For the longest time I was shunning my culture, because when I moved back here I felt so ostracised from general society. I had this crisis during lockdown, and I was like, "No, you need to own it. You have to. It's your culture. You should wear it proudly."
Has using the language in your music played a part in understanding yourself and your heritage?
I wanted to continue the celebration and normalcy of my culture. Tamil, to me, feels so sacred, and me not being able to speak it as fluently as I used to affects me a lot. And so even just practicing Tamil helps, which is why I put it in my music. it gives me a chance to say lines I wouldn't normally say because they're lyrics instead of sentences. In a way, using my language in my music and incorporating it helps me understand it even more.
What about the fashion and jewellery component?
I've always been outgoing with my fashion. I've always wanted to express myself in the best way that I can. I think that fashion is a huge part of the way that I express myself. I love accessories, and being Indian certainly helps because we definitely love to accessorise to the max. I have this stash of beautiful necklaces and gold bracelets, and all of that just sitting in my room collecting dust.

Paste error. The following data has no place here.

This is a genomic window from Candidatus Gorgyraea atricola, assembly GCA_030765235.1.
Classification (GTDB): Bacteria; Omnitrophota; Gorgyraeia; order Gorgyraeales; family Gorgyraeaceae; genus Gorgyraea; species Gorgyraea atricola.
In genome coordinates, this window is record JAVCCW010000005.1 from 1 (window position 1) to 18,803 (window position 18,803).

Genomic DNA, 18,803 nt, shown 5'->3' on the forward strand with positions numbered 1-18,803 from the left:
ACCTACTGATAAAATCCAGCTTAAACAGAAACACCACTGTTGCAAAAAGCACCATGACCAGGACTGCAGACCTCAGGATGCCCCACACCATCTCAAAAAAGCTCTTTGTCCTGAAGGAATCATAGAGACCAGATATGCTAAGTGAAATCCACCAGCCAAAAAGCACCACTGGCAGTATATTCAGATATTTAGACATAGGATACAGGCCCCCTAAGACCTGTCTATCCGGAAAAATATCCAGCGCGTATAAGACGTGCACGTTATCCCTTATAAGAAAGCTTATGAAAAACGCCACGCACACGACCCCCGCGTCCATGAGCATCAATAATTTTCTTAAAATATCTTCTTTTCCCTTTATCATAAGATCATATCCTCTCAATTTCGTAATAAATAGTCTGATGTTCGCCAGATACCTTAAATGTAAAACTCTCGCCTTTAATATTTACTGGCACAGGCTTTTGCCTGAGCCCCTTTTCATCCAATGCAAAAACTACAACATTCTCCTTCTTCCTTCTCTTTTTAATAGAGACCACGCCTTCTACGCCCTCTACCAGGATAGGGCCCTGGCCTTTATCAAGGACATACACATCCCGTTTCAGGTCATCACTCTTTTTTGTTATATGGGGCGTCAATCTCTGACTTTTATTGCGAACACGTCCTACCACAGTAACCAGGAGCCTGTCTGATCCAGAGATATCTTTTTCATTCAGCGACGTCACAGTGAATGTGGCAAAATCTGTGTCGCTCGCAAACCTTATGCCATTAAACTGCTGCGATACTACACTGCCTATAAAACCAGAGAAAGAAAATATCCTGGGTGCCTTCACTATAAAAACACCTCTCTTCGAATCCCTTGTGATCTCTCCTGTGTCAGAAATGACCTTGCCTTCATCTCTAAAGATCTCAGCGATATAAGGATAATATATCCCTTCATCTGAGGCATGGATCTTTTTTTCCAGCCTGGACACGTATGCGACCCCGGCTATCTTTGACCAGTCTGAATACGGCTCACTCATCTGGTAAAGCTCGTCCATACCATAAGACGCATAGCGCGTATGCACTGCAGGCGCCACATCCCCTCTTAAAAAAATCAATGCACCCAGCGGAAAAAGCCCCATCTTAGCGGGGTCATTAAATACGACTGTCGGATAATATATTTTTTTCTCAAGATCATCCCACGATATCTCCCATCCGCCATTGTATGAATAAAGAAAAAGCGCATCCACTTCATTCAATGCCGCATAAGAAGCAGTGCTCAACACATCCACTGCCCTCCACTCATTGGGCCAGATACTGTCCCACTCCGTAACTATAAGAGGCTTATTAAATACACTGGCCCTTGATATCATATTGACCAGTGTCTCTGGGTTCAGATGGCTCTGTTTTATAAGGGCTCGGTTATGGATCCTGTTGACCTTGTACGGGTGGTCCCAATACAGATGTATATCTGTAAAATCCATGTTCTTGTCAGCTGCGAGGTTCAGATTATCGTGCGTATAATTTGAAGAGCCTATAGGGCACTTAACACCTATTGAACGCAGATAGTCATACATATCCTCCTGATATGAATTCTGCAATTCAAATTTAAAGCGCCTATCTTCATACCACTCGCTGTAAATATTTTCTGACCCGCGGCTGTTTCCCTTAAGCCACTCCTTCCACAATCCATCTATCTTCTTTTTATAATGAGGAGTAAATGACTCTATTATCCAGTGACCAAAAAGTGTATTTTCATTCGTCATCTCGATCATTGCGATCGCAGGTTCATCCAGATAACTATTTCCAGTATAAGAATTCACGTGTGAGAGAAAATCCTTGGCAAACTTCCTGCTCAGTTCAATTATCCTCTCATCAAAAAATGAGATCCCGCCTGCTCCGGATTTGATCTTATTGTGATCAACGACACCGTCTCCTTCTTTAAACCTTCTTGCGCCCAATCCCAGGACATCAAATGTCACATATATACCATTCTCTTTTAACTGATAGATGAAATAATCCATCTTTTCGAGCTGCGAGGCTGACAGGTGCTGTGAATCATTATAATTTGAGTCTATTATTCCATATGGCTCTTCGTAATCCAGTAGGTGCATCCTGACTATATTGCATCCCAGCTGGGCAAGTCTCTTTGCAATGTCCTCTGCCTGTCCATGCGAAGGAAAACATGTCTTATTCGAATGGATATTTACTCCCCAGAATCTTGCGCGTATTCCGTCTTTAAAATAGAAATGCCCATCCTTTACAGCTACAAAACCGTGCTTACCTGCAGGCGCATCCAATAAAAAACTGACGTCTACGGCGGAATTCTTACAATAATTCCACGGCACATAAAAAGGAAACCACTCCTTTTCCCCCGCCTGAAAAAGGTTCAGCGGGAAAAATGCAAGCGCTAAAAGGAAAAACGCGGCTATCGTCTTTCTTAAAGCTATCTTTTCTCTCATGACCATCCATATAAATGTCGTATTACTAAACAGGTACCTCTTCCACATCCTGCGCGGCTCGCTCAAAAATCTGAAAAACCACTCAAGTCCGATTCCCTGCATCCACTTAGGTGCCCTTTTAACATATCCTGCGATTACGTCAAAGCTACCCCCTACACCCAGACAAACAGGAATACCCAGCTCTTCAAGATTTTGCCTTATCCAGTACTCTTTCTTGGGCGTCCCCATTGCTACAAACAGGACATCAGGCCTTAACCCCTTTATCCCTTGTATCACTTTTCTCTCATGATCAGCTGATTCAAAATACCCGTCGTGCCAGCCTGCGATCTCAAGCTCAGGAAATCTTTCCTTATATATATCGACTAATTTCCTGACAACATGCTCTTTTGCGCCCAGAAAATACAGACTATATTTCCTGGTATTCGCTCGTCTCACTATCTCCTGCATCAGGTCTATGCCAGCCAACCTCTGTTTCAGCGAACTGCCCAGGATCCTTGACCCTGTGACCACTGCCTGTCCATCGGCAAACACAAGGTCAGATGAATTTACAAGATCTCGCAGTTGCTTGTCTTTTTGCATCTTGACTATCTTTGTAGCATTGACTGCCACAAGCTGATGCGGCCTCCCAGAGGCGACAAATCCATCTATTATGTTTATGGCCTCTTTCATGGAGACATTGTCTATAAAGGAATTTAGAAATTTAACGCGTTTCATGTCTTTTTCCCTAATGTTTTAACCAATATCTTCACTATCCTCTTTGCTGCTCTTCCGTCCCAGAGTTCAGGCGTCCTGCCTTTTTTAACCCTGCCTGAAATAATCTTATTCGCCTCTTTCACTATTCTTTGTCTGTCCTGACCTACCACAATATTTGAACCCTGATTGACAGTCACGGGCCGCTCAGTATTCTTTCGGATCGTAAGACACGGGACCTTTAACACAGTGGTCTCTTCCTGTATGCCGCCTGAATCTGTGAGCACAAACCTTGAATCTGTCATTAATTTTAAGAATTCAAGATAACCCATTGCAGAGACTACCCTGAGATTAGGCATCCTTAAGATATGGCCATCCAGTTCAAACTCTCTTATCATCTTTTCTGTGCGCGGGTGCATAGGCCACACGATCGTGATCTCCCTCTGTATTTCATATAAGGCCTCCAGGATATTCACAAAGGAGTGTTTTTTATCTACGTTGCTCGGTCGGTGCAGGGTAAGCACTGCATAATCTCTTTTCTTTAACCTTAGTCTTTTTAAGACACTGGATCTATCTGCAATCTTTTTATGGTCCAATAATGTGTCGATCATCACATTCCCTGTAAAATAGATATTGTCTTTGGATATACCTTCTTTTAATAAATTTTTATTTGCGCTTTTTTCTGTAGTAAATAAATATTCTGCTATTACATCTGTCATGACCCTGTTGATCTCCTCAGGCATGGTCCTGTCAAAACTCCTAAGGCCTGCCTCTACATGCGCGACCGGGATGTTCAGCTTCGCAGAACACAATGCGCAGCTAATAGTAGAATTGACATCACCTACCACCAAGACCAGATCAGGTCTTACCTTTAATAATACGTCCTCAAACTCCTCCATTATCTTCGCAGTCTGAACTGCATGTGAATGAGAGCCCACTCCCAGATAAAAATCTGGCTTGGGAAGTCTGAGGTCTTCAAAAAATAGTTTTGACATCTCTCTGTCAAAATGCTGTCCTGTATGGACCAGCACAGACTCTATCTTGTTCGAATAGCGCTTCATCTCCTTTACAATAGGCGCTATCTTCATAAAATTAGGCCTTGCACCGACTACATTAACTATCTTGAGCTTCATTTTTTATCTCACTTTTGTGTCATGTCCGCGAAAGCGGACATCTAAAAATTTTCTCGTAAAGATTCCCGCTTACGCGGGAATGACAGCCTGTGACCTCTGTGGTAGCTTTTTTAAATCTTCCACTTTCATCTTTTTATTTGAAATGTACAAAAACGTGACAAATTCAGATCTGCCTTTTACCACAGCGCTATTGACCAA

I thought, "Why am I not bringing it out ever?" There's not many Indian weddings. Not a lot of Indian people I know here. They're all in Singapore. I thought I may as well put this to good use and find another way to incorporate the culture within myself with the music. Visuals can be such a big part of your art and your music. I want there to be a strong connection.
What have you learned about yourself since embracing your heritage?
I've learned to be patient with myself because I used to get frustrated that I couldn't speak Tamil fluently anymore. I didn't know as much about carnatic music as I should, which is South Indian classical music, and is beautiful. I was just really upset at myself for not being as advanced as I should have been in my culture, but I had to learn to be patient, and to constantly educate myself in so many different aspects.
Educating yourself and seeking out the answers by yourself is so important. That's what I changed in myself, trying to figure it out myself and find that information, and always asking for help if you need help. Education is so important.